Shouldn’t we contextually treat Russia and to a certain extent China more like insurgent actors? They are trying to hollow out and subvert the established rules of the road and create their own sphere of influence.

I believe that the so-called rules-based international order is under the most stress and strain since the end of the Cold War. My view is that the multinational organizations and financial institutions established in the wake of World War Two, as well as the norms and principles that have generally guided the relations among states since then, have stood the world in reasonably good stead. The rules-based international order is, I believe, worthy of sustainment, of maintenance, of defense from those who would like to undermine it and who perhaps want to remake the rules or not observe the rules. We see very clearly what different countries around the world are doing, that the so-called revisionist powers are not satisfied with the status-quo and would like to change it in some fashion. In some cases, they have legitimate reasons for that. For example, the desire of China to see that their voting rights inside the IMF reflected the reality of their dynamic economic growth. In other cases, we really see Russia and Iran trying to assert themselves aggressively in their respective regions.

Where do you see the character of war going, keeping in mind the broader trends we see in the operational environment – megacities, the end of power (as Moises Naim would say), but also the resurgence of the XIX century mindset of the great power politics and competition?

I think there is another very important dynamic, beyond those that you just mentioned, and that is the likelihood that most wars in the future will be fought in areas where there will be a lot of innocent civilians, very likely in urban areas. It is very unlikely that we will see a replay of Desert-Storm, which was essentially a tank-on-tank war out in the middle of the desert, with very few civilians on the battlefield, an ideal situation for the U.S. military.

The other dimension that is emerging and is so important now is the emergence of a new battle space, cyberspace – and the effort to degrade or perhaps completely defeat capabilities of one’s adversary through activities in cyberspace and the electromagnetic spectrum. We always had some of this, but this new age opens all kinds of new opportunities and new challenges. The fact is that the United States is not only arguably the most capable or certainly one of the most capable in this new arena, it is also the most vulnerable because of the sheer connectivity in U.S. society and the rise of the Internet of Things. We’ve seen many of the other elements in the past that have asserted themselves – religious extremism, insurgency, guerilla activities, and terrorist attacks - but the additional element that will be new is the rise of the robot in the military domain, where at some point it may be conceivable to talk about a robotic wingman. We already have unmanned systems and we will have, increasingly, autonomous unmanned systems. The advent of all of this opens up all kinds of new opportunities to the point that one can imagine semi-autonomous systems fighting the enemy’ semi-autonomous systems. Having said that, I believe that at the end of the day war will still be a human endeavor; moreover, the causes of war are likely still to spring from mankind rather than from technological advances.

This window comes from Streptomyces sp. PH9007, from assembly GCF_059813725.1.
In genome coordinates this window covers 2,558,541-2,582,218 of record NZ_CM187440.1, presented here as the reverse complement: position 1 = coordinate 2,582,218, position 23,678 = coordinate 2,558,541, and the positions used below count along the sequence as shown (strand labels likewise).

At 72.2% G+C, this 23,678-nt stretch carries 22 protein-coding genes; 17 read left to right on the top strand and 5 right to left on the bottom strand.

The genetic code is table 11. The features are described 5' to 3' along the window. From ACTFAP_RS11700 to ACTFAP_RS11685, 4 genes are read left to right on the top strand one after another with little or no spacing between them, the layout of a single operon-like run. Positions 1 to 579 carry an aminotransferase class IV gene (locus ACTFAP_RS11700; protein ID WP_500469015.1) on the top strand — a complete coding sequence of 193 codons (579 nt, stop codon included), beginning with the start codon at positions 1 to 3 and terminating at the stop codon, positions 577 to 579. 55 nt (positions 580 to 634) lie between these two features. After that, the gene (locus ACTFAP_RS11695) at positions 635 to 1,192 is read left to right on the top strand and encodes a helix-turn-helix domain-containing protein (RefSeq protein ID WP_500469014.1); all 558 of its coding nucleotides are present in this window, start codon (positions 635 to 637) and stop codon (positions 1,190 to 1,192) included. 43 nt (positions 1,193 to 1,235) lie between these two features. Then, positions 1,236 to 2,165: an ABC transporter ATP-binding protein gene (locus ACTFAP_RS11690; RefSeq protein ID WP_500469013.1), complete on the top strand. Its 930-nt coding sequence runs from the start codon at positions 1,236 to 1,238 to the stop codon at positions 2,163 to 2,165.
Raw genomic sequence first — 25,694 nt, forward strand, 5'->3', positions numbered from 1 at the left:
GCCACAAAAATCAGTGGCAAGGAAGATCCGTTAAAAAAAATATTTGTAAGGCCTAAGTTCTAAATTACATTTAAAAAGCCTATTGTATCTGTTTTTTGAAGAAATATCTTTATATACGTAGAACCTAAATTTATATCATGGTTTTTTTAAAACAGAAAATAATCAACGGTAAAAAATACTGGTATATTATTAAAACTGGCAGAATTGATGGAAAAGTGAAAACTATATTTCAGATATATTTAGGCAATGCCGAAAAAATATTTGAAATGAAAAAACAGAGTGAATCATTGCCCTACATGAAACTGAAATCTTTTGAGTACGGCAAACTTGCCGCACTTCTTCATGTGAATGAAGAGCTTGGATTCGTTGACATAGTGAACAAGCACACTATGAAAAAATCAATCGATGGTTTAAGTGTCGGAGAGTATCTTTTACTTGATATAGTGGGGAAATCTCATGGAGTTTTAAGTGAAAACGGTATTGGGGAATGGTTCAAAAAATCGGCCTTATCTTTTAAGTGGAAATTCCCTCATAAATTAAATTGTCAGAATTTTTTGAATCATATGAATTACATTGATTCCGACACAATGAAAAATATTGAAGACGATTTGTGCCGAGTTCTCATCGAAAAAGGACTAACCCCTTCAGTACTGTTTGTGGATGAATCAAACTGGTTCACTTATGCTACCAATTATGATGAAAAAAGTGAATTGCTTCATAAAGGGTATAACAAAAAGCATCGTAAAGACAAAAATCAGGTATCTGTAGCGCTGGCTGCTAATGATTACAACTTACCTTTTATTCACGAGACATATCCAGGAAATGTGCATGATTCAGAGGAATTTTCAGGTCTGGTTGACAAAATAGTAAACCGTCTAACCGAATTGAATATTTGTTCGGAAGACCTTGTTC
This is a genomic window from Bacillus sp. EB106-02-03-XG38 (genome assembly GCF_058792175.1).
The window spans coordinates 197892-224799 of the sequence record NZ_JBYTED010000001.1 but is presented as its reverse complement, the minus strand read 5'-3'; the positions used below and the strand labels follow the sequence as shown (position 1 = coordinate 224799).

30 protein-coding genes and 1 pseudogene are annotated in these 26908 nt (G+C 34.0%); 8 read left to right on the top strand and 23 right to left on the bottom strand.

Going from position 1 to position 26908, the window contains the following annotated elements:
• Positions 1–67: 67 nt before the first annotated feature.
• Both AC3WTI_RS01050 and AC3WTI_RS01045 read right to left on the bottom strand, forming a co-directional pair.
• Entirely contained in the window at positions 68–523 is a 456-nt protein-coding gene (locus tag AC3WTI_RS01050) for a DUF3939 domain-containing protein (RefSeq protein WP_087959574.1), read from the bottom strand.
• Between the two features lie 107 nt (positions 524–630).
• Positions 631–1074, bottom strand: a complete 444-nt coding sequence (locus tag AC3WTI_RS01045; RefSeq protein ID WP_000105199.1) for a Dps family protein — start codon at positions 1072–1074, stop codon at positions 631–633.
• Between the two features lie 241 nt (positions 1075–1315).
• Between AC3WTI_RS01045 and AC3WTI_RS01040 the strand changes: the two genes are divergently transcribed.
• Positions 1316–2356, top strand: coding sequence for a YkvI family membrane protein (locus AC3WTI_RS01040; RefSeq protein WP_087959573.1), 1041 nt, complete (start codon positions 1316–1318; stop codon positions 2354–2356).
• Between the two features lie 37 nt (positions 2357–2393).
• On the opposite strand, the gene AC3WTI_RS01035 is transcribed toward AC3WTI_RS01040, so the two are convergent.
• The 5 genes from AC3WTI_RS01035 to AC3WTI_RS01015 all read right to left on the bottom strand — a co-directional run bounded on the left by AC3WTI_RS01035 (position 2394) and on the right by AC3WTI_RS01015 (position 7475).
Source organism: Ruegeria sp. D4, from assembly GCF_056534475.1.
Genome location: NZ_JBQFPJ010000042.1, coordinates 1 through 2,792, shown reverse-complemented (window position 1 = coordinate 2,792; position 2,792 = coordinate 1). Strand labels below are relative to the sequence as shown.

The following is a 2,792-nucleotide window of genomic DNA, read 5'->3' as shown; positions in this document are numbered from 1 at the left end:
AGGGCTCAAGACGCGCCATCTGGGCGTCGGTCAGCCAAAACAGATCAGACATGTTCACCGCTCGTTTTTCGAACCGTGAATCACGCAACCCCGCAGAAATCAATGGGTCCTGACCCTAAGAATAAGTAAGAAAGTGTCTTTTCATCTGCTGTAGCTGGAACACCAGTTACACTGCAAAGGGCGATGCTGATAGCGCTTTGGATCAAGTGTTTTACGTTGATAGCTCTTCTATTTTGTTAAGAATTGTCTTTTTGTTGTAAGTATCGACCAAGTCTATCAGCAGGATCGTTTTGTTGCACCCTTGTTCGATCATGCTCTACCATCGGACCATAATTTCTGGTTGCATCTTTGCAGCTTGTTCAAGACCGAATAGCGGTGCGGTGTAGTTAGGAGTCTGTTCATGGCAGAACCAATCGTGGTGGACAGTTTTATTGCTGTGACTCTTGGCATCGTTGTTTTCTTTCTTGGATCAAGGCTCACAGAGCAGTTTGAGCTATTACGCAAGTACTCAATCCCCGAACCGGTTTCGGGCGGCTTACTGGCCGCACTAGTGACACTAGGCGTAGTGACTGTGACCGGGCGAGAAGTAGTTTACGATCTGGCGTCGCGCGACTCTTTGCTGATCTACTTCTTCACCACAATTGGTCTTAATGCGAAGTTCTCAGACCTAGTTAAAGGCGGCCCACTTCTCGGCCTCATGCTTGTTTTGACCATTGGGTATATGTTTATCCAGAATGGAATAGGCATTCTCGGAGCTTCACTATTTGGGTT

What do you think about the latest approach by the Trump Administration for the Af-Pak region? What does winning look like in Afghanistan? Is Pakistan and changing its behavior of providing safe-havens to the Taliban the real center of gravity in this fight?

I strongly support the administration’s decision to provide additional resources to the effort in Afghanistan and to ensure that the commander has the authorities he needs to employ our precision air attack assets against all of the insurgents trying to take down the Afghan government forces.

“Winning” in Afghanistan is ensuring that Al Qaeda and ISIS and other transnational extremists cannot establish the kind of sanctuary in Afghanistan that AQ had when the 9/11 attacks were planned there, and the initial training of the attackers was conducted there. This could, of course, mean that we are engaged in Afghanistan at some level for a considerable period of time. But if the cost of a sustained commitment is sustainable, then it is warranted, I think.

Finally, Pakistan clearly is hugely important in this endeavor. And my hope is that any sanctuaries in Pakistan for the Afghan Taliban, Haqqani Network, and other extremist and insurgent groups on Pakistani soil will be eliminated.

About the Author(s)

Octavian Manea was a Fulbright Junior Scholar at Maxwell School of Citizenship and Public Affairs (Syracuse University) where he received an MA in International Relations and a Certificate of Advanced  Studies in Security Studies.